This exhibition, which is coming to an end on Sunday (10th August), celebrates arguably one of the greatest art experts of all time: Kenneth Clark. Although, Clark is not reluctant to state that he often does not understand Picasso! 


Kenneth Clark in front of Renoir’s La Baigneuse Blonde, c.1933. Private collection. Image source.

Clark was not only an art historian: he was also a collector, broadcaster, and former director of the National Gallery. The collection itself is overwhelming, not only does it include Da Vinci sketches, Cézanne, Renoir and a Rodin, but also a vast amount of Henry Moore and Graham Sutherland. 


Auguste Rodin, Eve, 1881. Private Collection. Photo: Marcus Leith & Andrew Dunkley/Tate Photography. Image source.

As a strong believer in contemporary art throughout the 20th century, Clark found himself as a patron for many artists, such as Moore and Sutherland. As Clark himself states: “I have often thought that ideally it needs two people to make a picture: one to commission it and the other to carry it out”. As a result the exhibition includes a huge collection of British work, especially from the wartime.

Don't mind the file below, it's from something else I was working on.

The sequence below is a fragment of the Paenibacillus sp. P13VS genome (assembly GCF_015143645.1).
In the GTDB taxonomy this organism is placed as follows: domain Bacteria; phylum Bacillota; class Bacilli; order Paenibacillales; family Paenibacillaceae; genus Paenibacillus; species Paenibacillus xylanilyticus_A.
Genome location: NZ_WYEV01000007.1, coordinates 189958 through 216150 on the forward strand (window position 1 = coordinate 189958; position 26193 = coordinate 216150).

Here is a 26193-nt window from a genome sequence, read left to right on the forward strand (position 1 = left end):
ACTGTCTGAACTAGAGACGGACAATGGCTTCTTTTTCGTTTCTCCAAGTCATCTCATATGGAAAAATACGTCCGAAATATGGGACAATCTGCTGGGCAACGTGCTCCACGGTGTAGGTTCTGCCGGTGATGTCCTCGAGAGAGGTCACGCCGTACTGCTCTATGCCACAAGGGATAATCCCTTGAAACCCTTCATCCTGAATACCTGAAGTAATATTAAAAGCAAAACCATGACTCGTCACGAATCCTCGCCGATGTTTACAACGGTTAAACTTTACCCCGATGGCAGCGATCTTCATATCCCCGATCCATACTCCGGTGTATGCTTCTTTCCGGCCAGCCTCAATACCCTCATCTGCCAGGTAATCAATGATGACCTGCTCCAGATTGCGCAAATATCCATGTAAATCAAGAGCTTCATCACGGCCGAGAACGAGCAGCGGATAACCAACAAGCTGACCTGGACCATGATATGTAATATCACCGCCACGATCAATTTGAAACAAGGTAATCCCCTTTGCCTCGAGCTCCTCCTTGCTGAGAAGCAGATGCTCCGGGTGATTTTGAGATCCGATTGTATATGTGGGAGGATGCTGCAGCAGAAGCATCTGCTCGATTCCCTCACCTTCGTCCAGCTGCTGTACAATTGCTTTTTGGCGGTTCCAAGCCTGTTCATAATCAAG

Although the exhibition is essentially celebrating one man’s taste, that is not to say it is limited. In one room you may stumble upon the abstract female nudes of Cézanne’s bathers, whilst in another you are stopped by the colour of a castle on fire by John Piper (Seaton Delaval, 1941). Piper described the castle’s colouring as ‘ochre and flame licked red, pock-marked and stained… incredibly up-to-date: very much of our times’.


John Piper, Seaton Delaval, 1941. Tate, presented by Sir Kenneth Clark (later Lord Clark of Saltwood) through the Contemporary Art Society 1946. Image source.

By the end of the exhibition you are able to meet Clark through his famous documentaries, including the hugely recognised Civilisation. Here is the opening of the first episode of the 13-part series.

If you haven’t already, make sure you visit the exhibition at Tate Britain this weekend!